I have never been the biggest fan of Scorsese and I have never really liked Di Caprio, but this is great movie. It just feels like he finally was able to move, at least to an extent, outside of the “movies for white men about white men” mentality. He has such a long filmogrpahy, that he has probably been able to do this before, but I can’t immediately think of anything (except maybe Hugo).

Spider-Man: Across the Spider-Verse

First, I really dislike the idea of narrative movies just stopping in the middle of the story. The movie still works, but I’m afraid lesser directors will start to do the same thing, when studios realize this is a way to get people to come to cinema and then hook them into coming again.

Like so many others, apparently, I’m more into Gwen than Miles as a character, and of course there is a great supporting cast, with Hobie being the highlight. We’ll see if the story actually pays off, but I’m quite confident that it will.

Poor Things

Lanthimos gets a higher budget (still at the low end of mid-budget, but 35 million is much higher than the 15 million for The Favourite). Much of this is about the intricacies of Stone’s performance at different stages of mental development. The world is also great. It’s kind of ours, but not really even close.

Gojira -1.0

There’s been 38 Godzilla movies in 70 years (five American ones and 33 Japanese ones) and they can still make something great. Godzilla looks great despite the small budget, but you don’t really even care about that, because the way the movie deals with the trauma of the war hits hard in the feels. The franchise (at least the Japanese version) has always been dealing with the consequences of WWII for the Japanese society, but this one just feels like it manages to do that so much better than the previous incarnations (although admittedly I’ve only seen 7 of the other Japanese movies).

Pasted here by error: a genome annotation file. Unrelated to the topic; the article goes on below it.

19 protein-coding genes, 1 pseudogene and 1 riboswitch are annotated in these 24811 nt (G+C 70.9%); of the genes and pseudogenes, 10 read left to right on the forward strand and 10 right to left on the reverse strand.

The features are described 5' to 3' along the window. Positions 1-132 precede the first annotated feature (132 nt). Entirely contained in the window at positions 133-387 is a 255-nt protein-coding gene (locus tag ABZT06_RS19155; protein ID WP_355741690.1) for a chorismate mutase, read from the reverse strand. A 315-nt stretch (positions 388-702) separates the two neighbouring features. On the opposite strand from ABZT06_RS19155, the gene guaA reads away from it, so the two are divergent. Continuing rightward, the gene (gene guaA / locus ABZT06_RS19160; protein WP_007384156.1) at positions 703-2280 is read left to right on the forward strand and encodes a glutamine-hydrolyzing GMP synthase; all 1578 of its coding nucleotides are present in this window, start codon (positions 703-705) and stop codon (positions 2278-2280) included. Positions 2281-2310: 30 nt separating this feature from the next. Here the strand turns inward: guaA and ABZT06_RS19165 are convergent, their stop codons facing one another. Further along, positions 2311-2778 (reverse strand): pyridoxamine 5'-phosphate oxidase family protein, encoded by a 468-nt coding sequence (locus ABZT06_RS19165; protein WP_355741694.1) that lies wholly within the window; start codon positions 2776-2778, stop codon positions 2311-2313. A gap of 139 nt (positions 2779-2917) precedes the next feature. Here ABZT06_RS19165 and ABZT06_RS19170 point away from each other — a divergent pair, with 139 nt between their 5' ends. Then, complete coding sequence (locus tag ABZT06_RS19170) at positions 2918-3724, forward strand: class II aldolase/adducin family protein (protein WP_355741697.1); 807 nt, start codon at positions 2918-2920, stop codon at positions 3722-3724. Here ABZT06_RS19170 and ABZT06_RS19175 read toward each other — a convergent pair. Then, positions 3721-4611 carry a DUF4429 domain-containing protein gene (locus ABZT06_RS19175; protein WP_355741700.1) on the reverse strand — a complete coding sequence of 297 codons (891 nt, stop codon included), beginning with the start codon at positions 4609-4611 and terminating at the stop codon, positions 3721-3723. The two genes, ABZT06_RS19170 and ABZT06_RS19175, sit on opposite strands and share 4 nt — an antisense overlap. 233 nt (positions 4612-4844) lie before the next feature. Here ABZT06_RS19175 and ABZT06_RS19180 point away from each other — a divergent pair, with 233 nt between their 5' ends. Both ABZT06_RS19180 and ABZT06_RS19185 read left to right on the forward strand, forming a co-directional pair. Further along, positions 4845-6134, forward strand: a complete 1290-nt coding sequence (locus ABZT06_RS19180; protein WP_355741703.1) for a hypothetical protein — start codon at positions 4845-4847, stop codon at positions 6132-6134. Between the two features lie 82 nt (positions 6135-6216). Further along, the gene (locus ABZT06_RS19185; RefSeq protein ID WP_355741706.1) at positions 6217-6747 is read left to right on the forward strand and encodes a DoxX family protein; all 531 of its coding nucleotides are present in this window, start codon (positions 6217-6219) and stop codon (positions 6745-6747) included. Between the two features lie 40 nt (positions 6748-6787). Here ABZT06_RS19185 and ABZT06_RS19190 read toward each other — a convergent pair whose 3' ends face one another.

Kuolleet lehdet aka Fallen Leaves

Wow, I get to add a Finnish movie once again. Kaurismäki has a long history of movies that are mostly kind of boring and never really achieve what he is trying to achieve. You get what he is going for, but never really quite gets there. This just feels like after 40 years he finally got the formula right.

Das Lehrerzimmer aka Teachers’ Lounge

The movie is about a substitute teacher, who wants to protect her students from the bureaucracy of the school. All the while, someone is stealing from teh teachers’ lounge and she also decides to try to figure out who, but that doesn’t go as well as expected. This does go off the rails in one point in a way that I don’t really appreciate, but in general, as a teacher, even though I work on a different level, we are still dealing with issues like this. Not quite this bad, but still, I do feel empathy for the teacher due to my own profession. Not to say that the movie isn’t good. It’s actually great in the way it discusses the difficult situation schools are in, especially now, when students feel empowered, but use it in a wrong way, and parents are pressuring the schools more and more. Never mind the financial pressures from the government, which often lead to worse outcomes for everyone involved.


This is an interesting take on a genre. The whole movie is roughly as long as the interrogation in it. It follows the interrogation very precisely as well. There’s even points where something was censored from the officially released version of the recording, because it contained military secrets. Feels a lot like a play and since I had forgotten everything about this case, I didn’t actually know where this was going for the longest time (which is in itself a rarity in my movie going experience).

Leave a Reply

Your email address will not be published. Required fields are marked *

This site uses Akismet to reduce spam. Learn how your comment data is processed.